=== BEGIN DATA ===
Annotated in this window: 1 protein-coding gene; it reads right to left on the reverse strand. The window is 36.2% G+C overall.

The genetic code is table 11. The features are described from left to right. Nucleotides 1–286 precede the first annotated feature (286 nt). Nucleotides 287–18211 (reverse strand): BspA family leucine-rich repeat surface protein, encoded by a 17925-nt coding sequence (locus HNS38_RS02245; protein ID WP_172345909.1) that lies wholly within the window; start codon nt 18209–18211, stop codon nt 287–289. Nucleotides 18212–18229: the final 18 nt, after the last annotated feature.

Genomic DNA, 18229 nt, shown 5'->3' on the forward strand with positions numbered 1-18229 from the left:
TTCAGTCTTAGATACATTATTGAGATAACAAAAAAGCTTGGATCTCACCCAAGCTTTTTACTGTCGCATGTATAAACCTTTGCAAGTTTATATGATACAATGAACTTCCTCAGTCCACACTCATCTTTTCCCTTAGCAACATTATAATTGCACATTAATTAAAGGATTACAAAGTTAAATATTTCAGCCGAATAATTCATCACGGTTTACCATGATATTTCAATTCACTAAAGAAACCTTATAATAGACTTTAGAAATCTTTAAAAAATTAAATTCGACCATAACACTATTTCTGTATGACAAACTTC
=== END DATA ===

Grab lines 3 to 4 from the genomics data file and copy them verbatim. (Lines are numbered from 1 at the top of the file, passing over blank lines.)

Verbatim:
Genomic DNA, 18229 nt, shown 5'->3' on the forward strand with positions numbered 1-18229 from the left:
TTCAGTCTTAGATACATTATTGAGATAACAAAAAAGCTTGGATCTCACCCAAGCTTTTTACTGTCGCATGTATAAACCTTTGCAAGTTTATATGATACAATGAACTTCCTCAGTCCACACTCATCTTTTCCCTTAGCAACATTATAATTGCACATTAATTAAAGGATTACAAAGTTAAATATTTCAGCCGAATAATTCATCACGGTTTACCATGATATTTCAATTCACTAAAGAAACCTTATAATAGACTTTAGAAATCTTTAAAAAATTAAATTCGACCATAACACTATTTCTGTATGACAAACTTC